I'd be very surprised if fan is turning on overnight.

Sounds like you may have another issue re flattening battery. Did the first occurrence of fan running and battery flattening coincide? They don't sound related to me. If battery is OK, I'd suspect some consumer is staying on overnight - that's quite a high drain, perhaps dodgy alternator rectifier.

Ideally you'd hook it up to a Lexia, which will presumably be able to tell you the temperature reading.

Does your car have a temperature gauge on dash? If that isn't dropping when the fans are on, something sounds genuinely wrong with cooling, and my guess in that case would be thermostat.

I'd probably replace thermostat next - that'l give you chance to bleed coolant as well. Thermostat and coolant probably won't cost much more than £30 together, and coolant is good maintenance anyway.

Edit: and another thought, if you do suspect actual overheating, have a think about the coolant pump - can you see any leakage? When is timing belt/pump next due a change - if it's soon bring it forward to rule it out now, if not soon don't bother, because too much hassle for unlikely suspect.

wayne10
Posts: 27
Joined: 03 Aug 2019, 09:05

Re: DPF

Post by wayne10 »

will check the blower temp tomorrow, there is a temp gauge which dont show a high reading when the fans run, fans have been running for a while before the battery went flat (less than a year old) 14.2v at the battery when idling, anyone in swansea area with a lexia?will look into a thermostat next.

411514
Donor 2017
Posts: 418
Joined: 14 Dec 2010, 16:26
x 38

Re: DPF

Post by 411514 »

From what you say, battery flattening and fans running seem unconnected, so plan on tackling them separately.

On the battery flattening point, to test whether it is duff battery or a consumer staying on, disconnect battery next time you are parked up for same amount of time as previously (did you say 2/3 days). If engine doesn't then start when reconnected, then battery is duff. Easy fix by replacing battery, but be mindful that there may be a reason why battery duff, e.g. discharged repeatedly by consumer.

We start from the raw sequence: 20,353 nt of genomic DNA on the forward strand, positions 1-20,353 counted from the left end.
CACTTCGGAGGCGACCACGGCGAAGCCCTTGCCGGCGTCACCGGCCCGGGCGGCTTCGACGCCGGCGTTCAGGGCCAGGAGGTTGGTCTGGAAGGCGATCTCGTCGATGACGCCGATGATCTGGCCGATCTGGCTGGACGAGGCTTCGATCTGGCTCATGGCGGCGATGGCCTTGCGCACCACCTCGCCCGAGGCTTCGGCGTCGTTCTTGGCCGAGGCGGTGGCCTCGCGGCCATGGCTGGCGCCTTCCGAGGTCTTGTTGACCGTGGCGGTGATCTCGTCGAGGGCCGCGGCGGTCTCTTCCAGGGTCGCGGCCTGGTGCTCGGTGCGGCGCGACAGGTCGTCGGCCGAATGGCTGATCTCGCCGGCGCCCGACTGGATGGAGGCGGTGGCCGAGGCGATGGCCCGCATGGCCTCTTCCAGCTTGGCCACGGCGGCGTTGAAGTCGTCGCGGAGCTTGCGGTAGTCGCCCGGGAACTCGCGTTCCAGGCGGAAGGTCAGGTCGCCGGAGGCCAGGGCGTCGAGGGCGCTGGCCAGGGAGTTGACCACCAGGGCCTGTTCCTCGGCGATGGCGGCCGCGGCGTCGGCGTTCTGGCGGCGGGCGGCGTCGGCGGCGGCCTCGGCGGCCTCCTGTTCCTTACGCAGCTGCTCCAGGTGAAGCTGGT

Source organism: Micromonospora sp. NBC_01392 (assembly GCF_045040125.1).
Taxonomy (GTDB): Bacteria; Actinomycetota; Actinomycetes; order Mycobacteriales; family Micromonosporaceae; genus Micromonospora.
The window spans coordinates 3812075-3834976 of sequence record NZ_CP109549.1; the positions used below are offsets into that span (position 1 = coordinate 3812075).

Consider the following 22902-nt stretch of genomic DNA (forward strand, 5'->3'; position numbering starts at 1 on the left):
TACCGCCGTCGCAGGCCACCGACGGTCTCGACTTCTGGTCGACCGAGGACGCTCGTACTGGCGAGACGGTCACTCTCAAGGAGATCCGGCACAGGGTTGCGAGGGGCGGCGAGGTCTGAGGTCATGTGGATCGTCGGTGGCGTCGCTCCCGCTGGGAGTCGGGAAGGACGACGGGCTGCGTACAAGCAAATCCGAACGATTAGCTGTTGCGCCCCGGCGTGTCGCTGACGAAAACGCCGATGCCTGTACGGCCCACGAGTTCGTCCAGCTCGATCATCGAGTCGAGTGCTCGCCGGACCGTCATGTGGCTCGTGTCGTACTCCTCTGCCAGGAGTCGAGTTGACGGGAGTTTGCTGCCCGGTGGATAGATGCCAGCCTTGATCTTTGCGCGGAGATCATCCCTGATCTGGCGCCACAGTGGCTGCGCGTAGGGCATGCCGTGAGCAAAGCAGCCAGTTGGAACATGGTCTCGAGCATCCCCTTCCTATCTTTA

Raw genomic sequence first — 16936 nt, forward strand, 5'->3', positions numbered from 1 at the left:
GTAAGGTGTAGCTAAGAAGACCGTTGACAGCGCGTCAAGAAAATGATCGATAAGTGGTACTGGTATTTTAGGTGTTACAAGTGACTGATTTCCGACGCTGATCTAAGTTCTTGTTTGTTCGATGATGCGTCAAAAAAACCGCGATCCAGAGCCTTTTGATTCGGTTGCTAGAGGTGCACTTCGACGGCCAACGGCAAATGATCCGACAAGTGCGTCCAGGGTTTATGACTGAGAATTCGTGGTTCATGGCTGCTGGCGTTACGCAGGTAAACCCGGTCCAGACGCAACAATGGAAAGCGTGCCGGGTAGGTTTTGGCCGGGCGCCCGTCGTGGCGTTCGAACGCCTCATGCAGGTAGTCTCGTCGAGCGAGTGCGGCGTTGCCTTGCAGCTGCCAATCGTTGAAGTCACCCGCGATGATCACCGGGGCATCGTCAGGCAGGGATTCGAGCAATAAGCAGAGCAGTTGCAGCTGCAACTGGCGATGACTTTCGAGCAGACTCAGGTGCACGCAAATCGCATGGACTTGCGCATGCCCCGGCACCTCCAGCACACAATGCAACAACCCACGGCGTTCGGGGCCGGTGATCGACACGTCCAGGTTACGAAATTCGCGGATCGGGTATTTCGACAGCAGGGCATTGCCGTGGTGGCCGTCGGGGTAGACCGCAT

If engine does start, then there is a consumer somewhere. Aftermarket headunit and alternator will be main suspects.

wayne10
Posts: 27
Joined: 03 Aug 2019, 09:05

Re: DPF

Post by wayne10 »

GiveMeABreak wrote:
28 Oct 2020, 12:37
wayne10 wrote:
28 Oct 2020, 12:24
last time the fans ran when the engine was off I checked the temperature gauge and was midway, wouldn't that have been higher to switch the fan on?
These are the fan speed triggering temperatures for your vehicle. Bear in mind if your Air Conditioning is switched on, the low speed fan will kick in regardless - so switch the A/C off before testing. Taking that into mind, if the fan is coming on (without air conditioning active) earlier than these temperatures below then something is triggering it and it could be the temperature sensor / relay / short etc.
Descriptionmanual gearbox
Temperature threshold (For illumination of the "STOP" warning light on the instrument panel)118 °C
Temperature threshold (For extinguishing the "STOP" warning light on the instrument panel)115 °C